Why was Josh Byrnes really fired?

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Matthew and Drew covered the bases on the Diamondbacks’ firings last night, but I’m still thinking about it.

I think it’s apparent that Hinch had to go. All reports I’ve read reveal that he had lost the confidence of the clubhouse. And he maybe never had it. I was a cautious fan of his hiring last year because I’m a sucker for unconventional moves, but it’s clear now that plucking a young guy from the front office who neither (a) had any coaching experience anywhere; and (b) was never a big enough deal of a player himself to at least give him a temporary pass, credibility-wise, was a big gamble.  The Diamondbacks have a lot of problems, but given how people default to blaming the manager no matter what’s happening, Hinch stuck out and his fate was sealed.

Byrnes is a more interesting case. The first take on it I read was Matthew’s. I take mild issue with some of his arguments — you’ll be shocked to learn that we don’t engage in groupthink at HBT — but there are a lot of people coming to Byrnes’ defense this morning that aren’t addressing, say, the Dan Haren trade in terms of the talent he gave up and the Dbacks’ place on the success cycle at the time or, for that matter, questioning the choice of Hinch from the point of view of risk management and self-preservation. I don’t think I would have fired Byrnes based on his transactions, but I don’t think it’s an atrocity like some people are saying this morning.  There are arguments on both sides of the equation. There almost always are.

But I think one thing we can maybe all agree on is that the Diamondbacks’ ownership is lost at sea at the moment.  The timing is what gets me mostly. We’re less than a month from the trade deadline and the Diamondbacks are poised to unload a lot of talent. Haren maybe. LaRoche. Kelly Johnson. Possibly Edwin Jackson. If the owners had questions about Byrnes’ ability before last night, they should have gotten rid of him before all these moves needed to happen.  Of course if they did have reservations earlier, they shouldn’t have let him handle the signing of a big free agent in LaRoche and run one of the bigger trades in team history over the offseason in the Scherzer/Granderson/Austin Jackson trade.

Given his very long contract you figure ownership was willing to take the long view with Byrnes. Given that he was allowed to make those moves this past winter but can’t be trusted to handle the trades that are necessary this month, that trust disappeared rather quickly. Either something notable and negative happened in the past couple of months to sour the owners on Byrnes, or else the owners are panicky and are laying the team’s bad year at his feet.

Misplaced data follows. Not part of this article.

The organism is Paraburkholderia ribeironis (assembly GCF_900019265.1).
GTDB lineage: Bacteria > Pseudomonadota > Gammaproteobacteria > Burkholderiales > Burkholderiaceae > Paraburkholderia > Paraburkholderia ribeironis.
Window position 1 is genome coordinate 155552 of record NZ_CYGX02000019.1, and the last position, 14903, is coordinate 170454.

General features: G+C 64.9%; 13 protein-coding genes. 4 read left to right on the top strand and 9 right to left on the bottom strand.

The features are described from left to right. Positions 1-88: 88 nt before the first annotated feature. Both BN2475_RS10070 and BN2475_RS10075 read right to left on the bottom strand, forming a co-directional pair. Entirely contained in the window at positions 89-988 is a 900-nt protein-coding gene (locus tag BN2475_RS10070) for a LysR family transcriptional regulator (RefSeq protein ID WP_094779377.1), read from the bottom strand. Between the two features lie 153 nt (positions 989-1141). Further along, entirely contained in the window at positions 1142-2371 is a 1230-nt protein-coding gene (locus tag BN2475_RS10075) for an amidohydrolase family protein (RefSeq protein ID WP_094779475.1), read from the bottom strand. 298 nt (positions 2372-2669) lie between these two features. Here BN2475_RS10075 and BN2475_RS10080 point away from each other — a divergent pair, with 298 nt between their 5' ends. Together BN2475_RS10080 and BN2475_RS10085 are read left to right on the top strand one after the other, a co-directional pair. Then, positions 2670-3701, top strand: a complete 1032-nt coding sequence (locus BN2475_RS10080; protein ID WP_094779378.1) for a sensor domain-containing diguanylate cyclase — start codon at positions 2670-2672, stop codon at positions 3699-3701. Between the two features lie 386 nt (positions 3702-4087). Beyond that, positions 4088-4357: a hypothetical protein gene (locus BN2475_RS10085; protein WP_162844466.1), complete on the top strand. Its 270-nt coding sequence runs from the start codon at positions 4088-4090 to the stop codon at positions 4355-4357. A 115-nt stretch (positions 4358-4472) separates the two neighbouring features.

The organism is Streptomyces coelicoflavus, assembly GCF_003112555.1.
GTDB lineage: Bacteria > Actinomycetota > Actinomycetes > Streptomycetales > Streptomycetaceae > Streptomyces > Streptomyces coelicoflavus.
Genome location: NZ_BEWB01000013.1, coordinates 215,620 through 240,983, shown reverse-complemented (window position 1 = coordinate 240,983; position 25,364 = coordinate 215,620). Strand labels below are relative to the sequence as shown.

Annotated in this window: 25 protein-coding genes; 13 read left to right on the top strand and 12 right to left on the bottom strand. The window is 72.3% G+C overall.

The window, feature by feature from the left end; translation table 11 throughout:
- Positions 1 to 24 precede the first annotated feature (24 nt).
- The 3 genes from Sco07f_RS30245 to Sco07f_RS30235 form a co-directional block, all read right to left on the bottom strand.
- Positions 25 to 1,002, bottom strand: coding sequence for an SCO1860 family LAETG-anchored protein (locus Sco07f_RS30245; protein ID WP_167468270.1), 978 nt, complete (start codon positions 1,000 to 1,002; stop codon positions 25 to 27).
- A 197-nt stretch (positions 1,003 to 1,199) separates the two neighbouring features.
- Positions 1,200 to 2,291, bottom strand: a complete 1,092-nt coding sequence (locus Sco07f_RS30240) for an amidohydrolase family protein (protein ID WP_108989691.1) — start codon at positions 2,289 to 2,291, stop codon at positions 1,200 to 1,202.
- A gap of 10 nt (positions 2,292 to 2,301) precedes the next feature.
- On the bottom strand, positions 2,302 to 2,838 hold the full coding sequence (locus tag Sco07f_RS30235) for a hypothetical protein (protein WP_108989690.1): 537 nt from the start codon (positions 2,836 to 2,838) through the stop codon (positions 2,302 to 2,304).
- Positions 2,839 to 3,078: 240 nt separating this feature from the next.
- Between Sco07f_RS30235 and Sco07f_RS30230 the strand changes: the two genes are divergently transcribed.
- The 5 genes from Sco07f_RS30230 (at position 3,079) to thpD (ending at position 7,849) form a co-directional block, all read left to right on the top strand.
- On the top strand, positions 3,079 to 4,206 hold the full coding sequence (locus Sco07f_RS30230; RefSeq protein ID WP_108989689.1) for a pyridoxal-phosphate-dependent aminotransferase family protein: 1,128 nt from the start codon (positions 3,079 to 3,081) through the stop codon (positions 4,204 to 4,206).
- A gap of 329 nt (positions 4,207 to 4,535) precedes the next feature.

Given how these things tend to go — people with futures like Byrnes’ rarely dish dirt — we’ll probably never know.  Something just doesn’t seem natural about this firing, however, and I bet there’s more to the story.

With Adam Jones ailing, Orioles add Borbon to outfield

SAN FRANCISCO, CA - AUGUST 13: Adam Jones #10 of the Baltimore Orioles reacts after being hit in the hand by a pitch in the sixth against the San Francisco Giants inning during an interleague game at AT&T Park on August 13, 2016 in San Francisco, California. (Photo by Lachlan Cunningham/Getty Images)
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NEW YORK — With star outfielder Adam Jones nursing a tender hamstring, the Baltimore Orioles selected the contract of Julio Borbon from Double-A Bowie and optioned pitcher Mike Wright to Triple-A Norfolk.

Borbon was inserted in the starting lineup for Baltimore, batting ninth against hard-throwing New York Yankees rookie Chad Green.

“We had some other center field options,” manager Buck Showalter said. “Borbon is our best option at this point.”

Jones left Friday’s game in the second inning with a left hamstring strain. He departed the previous night’s game at Washington in the ninth inning with hamstring cramps and aggravated the injury hustling down the first base line on a soft grounder to third.

“I got a feeling that if he hadn’t had that first swinging bunt, it might not have been a problem,” Showalter indicated. “He’s not going to trot to first base as much as I talked to him about it before the game.”

Although Jones was unable to talk his way into Saturday’s lineup, Showalter speculated that he might be available to pinch-hit.

The 30-year old Borbon was 2 for 9 in five games with the Orioles earlier this season, but was designated for assignment on July 26. To create room for Borbon on the 40-man roster, pitcher Logan Ondrusek was designated for assignment on Friday.

No structural damage found in Andrew Benintendi’s knee

ST. PETERSBURG, FL - AUGUST 24:  Shortstop Matt Duffy #5 of the Tampa Bay Rays tags out Andrew Benintendi #40 of the Boston Red Sox after Dustin Pedroia grounded into the double play  during the seventh inning of a game on August 24, 2016 at Tropicana Field in St. Petersburg, Florida. (Photo by Brian Blanco/Getty Images)
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Good news in Boston: An MRI on Red Sox outfielder Andrew Benintendi‘s left knee revealed no structural damage.

Benintendi slipped while trying to avoid a tag at second base, injuring his leg, but it appears he’s avoided a serious injury. A timetable for his return isn’t known at this point, but the Red Sox expect to get him back before the end of the season.

Benintendi is hitting .324/.365/.485 with a homer and ten RBI in 21 games.